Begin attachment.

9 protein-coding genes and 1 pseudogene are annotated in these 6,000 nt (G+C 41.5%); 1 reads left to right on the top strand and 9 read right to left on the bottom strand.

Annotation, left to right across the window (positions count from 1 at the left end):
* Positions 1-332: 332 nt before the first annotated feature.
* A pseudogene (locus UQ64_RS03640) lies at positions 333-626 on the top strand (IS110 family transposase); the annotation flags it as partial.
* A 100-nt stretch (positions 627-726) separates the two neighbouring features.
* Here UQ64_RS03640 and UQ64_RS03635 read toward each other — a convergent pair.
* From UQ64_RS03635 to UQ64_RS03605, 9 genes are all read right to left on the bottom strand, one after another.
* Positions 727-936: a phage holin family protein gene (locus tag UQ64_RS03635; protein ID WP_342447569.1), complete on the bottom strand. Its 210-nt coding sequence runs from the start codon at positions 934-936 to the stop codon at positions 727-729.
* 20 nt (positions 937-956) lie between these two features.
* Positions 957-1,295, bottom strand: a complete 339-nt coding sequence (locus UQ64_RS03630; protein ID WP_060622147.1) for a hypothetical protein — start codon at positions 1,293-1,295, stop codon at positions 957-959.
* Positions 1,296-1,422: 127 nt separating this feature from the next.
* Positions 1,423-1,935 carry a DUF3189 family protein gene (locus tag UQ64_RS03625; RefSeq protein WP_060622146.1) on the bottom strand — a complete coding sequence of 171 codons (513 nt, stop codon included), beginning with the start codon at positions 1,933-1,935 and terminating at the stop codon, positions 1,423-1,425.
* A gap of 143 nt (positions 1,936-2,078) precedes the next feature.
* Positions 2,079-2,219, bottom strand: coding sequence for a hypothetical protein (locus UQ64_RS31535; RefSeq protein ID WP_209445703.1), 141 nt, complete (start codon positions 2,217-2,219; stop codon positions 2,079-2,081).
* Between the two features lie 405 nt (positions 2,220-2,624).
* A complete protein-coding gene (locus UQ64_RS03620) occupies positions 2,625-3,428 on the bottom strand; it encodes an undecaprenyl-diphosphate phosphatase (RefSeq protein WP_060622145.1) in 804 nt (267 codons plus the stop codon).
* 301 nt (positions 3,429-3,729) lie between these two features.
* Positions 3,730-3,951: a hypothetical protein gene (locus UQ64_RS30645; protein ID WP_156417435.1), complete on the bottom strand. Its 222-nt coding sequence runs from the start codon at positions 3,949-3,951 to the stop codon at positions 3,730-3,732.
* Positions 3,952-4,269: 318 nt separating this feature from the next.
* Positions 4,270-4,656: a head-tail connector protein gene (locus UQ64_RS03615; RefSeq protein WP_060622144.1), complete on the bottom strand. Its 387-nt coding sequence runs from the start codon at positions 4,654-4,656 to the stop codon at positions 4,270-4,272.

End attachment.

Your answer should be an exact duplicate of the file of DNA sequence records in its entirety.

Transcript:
9 protein-coding genes and 1 pseudogene are annotated in these 6,000 nt (G+C 41.5%); 1 reads left to right on the top strand and 9 read right to left on the bottom strand.

Annotation, left to right across the window (positions count from 1 at the left end):
* Positions 1-332: 332 nt before the first annotated feature.
* A pseudogene (locus UQ64_RS03640) lies at positions 333-626 on the top strand (IS110 family transposase); the annotation flags it as partial.
* A 100-nt stretch (positions 627-726) separates the two neighbouring features.
* Here UQ64_RS03640 and UQ64_RS03635 read toward each other — a convergent pair.
* From UQ64_RS03635 to UQ64_RS03605, 9 genes are all read right to left on the bottom strand, one after another.
* Positions 727-936: a phage holin family protein gene (locus tag UQ64_RS03635; protein ID WP_342447569.1), complete on the bottom strand. Its 210-nt coding sequence runs from the start codon at positions 934-936 to the stop codon at positions 727-729.
* 20 nt (positions 937-956) lie between these two features.
* Positions 957-1,295, bottom strand: a complete 339-nt coding sequence (locus UQ64_RS03630; protein ID WP_060622147.1) for a hypothetical protein — start codon at positions 1,293-1,295, stop codon at positions 957-959.
* Positions 1,296-1,422: 127 nt separating this feature from the next.
* Positions 1,423-1,935 carry a DUF3189 family protein gene (locus tag UQ64_RS03625; RefSeq protein WP_060622146.1) on the bottom strand — a complete coding sequence of 171 codons (513 nt, stop codon included), beginning with the start codon at positions 1,933-1,935 and terminating at the stop codon, positions 1,423-1,425.
* A gap of 143 nt (positions 1,936-2,078) precedes the next feature.
* Positions 2,079-2,219, bottom strand: coding sequence for a hypothetical protein (locus UQ64_RS31535; RefSeq protein ID WP_209445703.1), 141 nt, complete (start codon positions 2,217-2,219; stop codon positions 2,079-2,081).
* Between the two features lie 405 nt (positions 2,220-2,624).
* A complete protein-coding gene (locus UQ64_RS03620) occupies positions 2,625-3,428 on the bottom strand; it encodes an undecaprenyl-diphosphate phosphatase (RefSeq protein WP_060622145.1) in 804 nt (267 codons plus the stop codon).
* 301 nt (positions 3,429-3,729) lie between these two features.
* Positions 3,730-3,951: a hypothetical protein gene (locus UQ64_RS30645; protein ID WP_156417435.1), complete on the bottom strand. Its 222-nt coding sequence runs from the start codon at positions 3,949-3,951 to the stop codon at positions 3,730-3,732.
* Positions 3,952-4,269: 318 nt separating this feature from the next.
* Positions 4,270-4,656: a head-tail connector protein gene (locus UQ64_RS03615; RefSeq protein WP_060622144.1), complete on the bottom strand. Its 387-nt coding sequence runs from the start codon at positions 4,654-4,656 to the stop codon at positions 4,270-4,272.